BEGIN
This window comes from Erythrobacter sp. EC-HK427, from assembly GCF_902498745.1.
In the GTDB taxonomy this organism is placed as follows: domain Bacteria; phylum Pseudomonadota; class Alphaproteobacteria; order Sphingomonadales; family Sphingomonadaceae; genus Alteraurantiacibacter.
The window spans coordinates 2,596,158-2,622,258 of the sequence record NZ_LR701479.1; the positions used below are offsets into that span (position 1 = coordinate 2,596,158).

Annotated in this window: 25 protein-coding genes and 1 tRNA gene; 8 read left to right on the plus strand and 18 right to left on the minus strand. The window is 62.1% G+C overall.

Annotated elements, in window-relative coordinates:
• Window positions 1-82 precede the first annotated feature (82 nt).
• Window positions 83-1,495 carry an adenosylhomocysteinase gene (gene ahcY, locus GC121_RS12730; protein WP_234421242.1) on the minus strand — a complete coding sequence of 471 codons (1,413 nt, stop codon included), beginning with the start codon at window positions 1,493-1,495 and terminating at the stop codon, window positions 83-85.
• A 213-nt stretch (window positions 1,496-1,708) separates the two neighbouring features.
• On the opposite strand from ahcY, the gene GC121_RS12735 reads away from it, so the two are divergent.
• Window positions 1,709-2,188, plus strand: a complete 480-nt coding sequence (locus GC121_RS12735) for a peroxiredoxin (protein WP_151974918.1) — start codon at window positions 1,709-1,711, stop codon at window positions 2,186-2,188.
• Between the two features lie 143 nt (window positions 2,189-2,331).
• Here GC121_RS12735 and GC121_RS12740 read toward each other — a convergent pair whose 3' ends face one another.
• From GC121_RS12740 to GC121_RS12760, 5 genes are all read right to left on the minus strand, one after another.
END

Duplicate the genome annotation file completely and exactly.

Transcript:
This window comes from Erythrobacter sp. EC-HK427, from assembly GCF_902498745.1.
In the GTDB taxonomy this organism is placed as follows: domain Bacteria; phylum Pseudomonadota; class Alphaproteobacteria; order Sphingomonadales; family Sphingomonadaceae; genus Alteraurantiacibacter.
The window spans coordinates 2,596,158-2,622,258 of the sequence record NZ_LR701479.1; the positions used below are offsets into that span (position 1 = coordinate 2,596,158).

Annotated in this window: 25 protein-coding genes and 1 tRNA gene; 8 read left to right on the plus strand and 18 right to left on the minus strand. The window is 62.1% G+C overall.

Annotated elements, in window-relative coordinates:
• Window positions 1-82 precede the first annotated feature (82 nt).
• Window positions 83-1,495 carry an adenosylhomocysteinase gene (gene ahcY, locus GC121_RS12730; protein WP_234421242.1) on the minus strand — a complete coding sequence of 471 codons (1,413 nt, stop codon included), beginning with the start codon at window positions 1,493-1,495 and terminating at the stop codon, window positions 83-85.
• A 213-nt stretch (window positions 1,496-1,708) separates the two neighbouring features.
• On the opposite strand from ahcY, the gene GC121_RS12735 reads away from it, so the two are divergent.
• Window positions 1,709-2,188, plus strand: a complete 480-nt coding sequence (locus GC121_RS12735) for a peroxiredoxin (protein WP_151974918.1) — start codon at window positions 1,709-1,711, stop codon at window positions 2,186-2,188.
• Between the two features lie 143 nt (window positions 2,189-2,331).
• Here GC121_RS12735 and GC121_RS12740 read toward each other — a convergent pair whose 3' ends face one another.
• From GC121_RS12740 to GC121_RS12760, 5 genes are all read right to left on the minus strand, one after another.